First I would like to thank Harper Teen for allowing me to read an ARC of this book in exchange of an honest review. The book tells the story of a group of friends living in a small town near Nashville and even though we get small parts of everyone's life we focus more on Billie, she is what has been considered a tomboy and even though she's always been familiar whit these types of stereotypes and name calling because of the way she dresses when she sees that her friends (including the guy she has a crush on) put her in the male column on an erase board she starts to really think about the people that know her best really see her. What I liked about Billie is that she always tried to be true to herself and being honest with herself even though at times it was hard and because she was very aware of what any type of sexuality ownership could do to her preacher father and the impact it would have in their small community. But also more important than that was Billie's relationship with faith and how it never waivers in the book. I liked the way sexuality was brought up in the book, how declaring if you see yourself as gay, bi, hetero or demi doesn't have to be a defining factor in your life, how you can be who ever you want to be and there's always going to be people supporting you and more importantly treating you as they have always treated you. This is such a good book and one I will gladly recommend.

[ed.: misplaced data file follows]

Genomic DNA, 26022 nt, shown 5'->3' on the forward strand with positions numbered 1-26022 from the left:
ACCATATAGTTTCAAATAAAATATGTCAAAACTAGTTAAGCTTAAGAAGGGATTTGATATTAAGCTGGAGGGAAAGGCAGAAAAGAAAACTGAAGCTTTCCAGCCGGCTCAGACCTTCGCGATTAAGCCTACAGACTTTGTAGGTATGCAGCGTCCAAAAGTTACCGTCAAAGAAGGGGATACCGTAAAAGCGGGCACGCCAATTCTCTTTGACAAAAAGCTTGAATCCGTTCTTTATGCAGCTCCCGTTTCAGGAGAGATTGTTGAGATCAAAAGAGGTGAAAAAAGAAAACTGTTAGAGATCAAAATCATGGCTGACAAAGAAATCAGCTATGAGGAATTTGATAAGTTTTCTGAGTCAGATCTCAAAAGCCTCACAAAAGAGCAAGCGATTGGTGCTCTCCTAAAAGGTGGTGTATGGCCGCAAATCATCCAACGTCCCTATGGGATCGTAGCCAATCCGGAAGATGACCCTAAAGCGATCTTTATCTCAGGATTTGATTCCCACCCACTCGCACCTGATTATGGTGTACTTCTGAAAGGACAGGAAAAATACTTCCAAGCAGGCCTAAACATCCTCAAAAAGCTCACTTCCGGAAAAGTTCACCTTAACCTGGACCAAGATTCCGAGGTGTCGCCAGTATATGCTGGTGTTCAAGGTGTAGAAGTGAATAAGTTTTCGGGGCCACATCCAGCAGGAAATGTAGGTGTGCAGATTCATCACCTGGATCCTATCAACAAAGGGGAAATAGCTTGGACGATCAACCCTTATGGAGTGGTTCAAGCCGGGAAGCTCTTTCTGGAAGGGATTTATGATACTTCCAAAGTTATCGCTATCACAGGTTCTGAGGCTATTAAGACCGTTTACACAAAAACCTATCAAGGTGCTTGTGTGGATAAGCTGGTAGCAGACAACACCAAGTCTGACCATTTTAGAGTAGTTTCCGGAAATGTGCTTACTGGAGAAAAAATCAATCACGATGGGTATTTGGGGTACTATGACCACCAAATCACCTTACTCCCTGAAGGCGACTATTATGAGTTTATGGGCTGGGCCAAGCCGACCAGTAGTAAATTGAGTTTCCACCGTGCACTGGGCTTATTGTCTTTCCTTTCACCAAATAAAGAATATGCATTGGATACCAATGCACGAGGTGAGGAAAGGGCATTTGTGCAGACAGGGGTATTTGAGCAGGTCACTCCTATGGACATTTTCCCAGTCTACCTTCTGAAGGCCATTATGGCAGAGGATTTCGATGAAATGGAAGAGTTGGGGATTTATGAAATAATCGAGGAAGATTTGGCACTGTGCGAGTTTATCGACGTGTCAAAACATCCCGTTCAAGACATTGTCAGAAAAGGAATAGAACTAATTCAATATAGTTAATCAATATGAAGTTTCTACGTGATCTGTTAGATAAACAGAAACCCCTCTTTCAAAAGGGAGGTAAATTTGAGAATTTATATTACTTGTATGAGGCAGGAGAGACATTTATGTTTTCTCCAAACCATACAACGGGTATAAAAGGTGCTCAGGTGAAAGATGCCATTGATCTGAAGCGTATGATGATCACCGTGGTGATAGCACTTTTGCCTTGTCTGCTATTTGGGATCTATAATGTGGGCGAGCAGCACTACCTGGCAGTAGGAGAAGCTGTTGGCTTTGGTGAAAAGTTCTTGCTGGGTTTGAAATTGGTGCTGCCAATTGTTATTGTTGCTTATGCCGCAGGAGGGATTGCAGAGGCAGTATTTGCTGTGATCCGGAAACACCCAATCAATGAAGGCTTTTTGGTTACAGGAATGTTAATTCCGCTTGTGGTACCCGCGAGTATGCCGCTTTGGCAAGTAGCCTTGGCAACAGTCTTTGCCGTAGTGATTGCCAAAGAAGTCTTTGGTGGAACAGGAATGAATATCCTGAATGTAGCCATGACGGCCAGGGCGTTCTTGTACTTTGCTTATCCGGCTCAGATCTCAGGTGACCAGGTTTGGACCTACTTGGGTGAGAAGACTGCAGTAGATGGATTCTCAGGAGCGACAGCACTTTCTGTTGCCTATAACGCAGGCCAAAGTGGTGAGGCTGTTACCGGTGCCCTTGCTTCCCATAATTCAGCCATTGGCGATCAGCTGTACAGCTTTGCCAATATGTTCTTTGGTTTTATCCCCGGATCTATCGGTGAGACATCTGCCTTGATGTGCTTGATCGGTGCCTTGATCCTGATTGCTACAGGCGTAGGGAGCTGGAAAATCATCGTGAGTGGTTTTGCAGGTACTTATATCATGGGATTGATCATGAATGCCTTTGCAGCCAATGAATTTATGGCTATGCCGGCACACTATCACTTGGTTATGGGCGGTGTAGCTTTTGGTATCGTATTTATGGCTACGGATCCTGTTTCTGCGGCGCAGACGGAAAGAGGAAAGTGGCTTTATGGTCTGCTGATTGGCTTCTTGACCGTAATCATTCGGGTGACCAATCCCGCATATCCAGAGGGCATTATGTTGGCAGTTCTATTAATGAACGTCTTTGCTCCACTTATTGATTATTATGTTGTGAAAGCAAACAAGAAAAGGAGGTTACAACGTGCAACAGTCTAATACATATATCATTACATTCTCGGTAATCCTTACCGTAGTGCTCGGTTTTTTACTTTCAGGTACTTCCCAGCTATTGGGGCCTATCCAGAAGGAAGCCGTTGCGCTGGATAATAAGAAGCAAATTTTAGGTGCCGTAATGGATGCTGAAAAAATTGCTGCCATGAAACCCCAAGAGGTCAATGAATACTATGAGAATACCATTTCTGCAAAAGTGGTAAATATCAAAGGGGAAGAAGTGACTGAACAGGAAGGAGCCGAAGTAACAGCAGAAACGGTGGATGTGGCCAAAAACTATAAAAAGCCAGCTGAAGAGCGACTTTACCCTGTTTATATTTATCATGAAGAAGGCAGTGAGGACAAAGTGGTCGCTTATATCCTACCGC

I was super excited to pick DRESS CODES FOR SMALL TOWNS up. Overall, there were a lot of great things about the novel. I loved the way that Stevens explored gender and sexuality in the novel; it felt really fresh and authentic. The cast of characters in the book were also great, and Billie was a personal favorite of mine. Stevens also nails the small-town atmosphere. I did think there were parts that kind of slogged along, and I wasn't a huge fan of Stevens' writing. I'd still definitely recommend it